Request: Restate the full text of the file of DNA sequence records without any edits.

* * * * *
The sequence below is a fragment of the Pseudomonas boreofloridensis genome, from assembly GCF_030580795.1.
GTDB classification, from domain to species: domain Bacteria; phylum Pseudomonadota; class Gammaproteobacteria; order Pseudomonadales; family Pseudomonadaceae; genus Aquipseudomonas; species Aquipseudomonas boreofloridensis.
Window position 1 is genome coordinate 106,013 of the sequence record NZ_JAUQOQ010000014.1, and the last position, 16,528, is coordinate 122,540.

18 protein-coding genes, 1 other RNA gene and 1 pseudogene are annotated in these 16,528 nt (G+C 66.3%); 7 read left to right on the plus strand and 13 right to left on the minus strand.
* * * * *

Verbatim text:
The sequence below is a fragment of the Pseudomonas boreofloridensis genome, from assembly GCF_030580795.1.
GTDB classification, from domain to species: domain Bacteria; phylum Pseudomonadota; class Gammaproteobacteria; order Pseudomonadales; family Pseudomonadaceae; genus Aquipseudomonas; species Aquipseudomonas boreofloridensis.
Window position 1 is genome coordinate 106,013 of the sequence record NZ_JAUQOQ010000014.1, and the last position, 16,528, is coordinate 122,540.

18 protein-coding genes, 1 other RNA gene and 1 pseudogene are annotated in these 16,528 nt (G+C 66.3%); 7 read left to right on the plus strand and 13 right to left on the minus strand.